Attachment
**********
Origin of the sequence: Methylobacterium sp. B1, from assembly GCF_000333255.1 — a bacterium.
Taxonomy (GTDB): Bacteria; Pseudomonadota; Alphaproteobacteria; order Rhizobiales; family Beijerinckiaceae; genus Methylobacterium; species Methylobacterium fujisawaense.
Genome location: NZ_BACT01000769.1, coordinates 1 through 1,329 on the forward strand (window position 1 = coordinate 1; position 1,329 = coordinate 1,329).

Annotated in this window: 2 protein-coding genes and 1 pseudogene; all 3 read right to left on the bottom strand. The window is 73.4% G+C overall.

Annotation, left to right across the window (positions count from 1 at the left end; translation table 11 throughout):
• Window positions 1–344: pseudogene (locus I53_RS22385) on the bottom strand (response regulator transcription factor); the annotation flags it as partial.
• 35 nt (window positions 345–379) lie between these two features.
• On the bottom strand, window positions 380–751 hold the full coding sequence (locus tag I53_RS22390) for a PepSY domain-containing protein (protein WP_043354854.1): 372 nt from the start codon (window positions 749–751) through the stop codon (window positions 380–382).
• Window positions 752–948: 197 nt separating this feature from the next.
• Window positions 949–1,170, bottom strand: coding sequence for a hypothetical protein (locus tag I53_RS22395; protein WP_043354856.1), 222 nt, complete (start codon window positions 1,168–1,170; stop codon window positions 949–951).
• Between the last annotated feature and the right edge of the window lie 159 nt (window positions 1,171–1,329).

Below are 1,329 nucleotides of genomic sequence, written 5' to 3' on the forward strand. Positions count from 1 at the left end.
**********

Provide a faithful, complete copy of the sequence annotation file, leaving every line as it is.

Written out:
Origin of the sequence: Methylobacterium sp. B1, from assembly GCF_000333255.1 — a bacterium.
Taxonomy (GTDB): Bacteria; Pseudomonadota; Alphaproteobacteria; order Rhizobiales; family Beijerinckiaceae; genus Methylobacterium; species Methylobacterium fujisawaense.
Genome location: NZ_BACT01000769.1, coordinates 1 through 1,329 on the forward strand (window position 1 = coordinate 1; position 1,329 = coordinate 1,329).

Annotated in this window: 2 protein-coding genes and 1 pseudogene; all 3 read right to left on the bottom strand. The window is 73.4% G+C overall.

Annotation, left to right across the window (positions count from 1 at the left end; translation table 11 throughout):
• Window positions 1–344: pseudogene (locus I53_RS22385) on the bottom strand (response regulator transcription factor); the annotation flags it as partial.
• 35 nt (window positions 345–379) lie between these two features.
• On the bottom strand, window positions 380–751 hold the full coding sequence (locus tag I53_RS22390) for a PepSY domain-containing protein (protein WP_043354854.1): 372 nt from the start codon (window positions 749–751) through the stop codon (window positions 380–382).
• Window positions 752–948: 197 nt separating this feature from the next.
• Window positions 949–1,170, bottom strand: coding sequence for a hypothetical protein (locus tag I53_RS22395; protein WP_043354856.1), 222 nt, complete (start codon window positions 1,168–1,170; stop codon window positions 949–951).
• Between the last annotated feature and the right edge of the window lie 159 nt (window positions 1,171–1,329).

Below are 1,329 nucleotides of genomic sequence, written 5' to 3' on the forward strand. Positions count from 1 at the left end.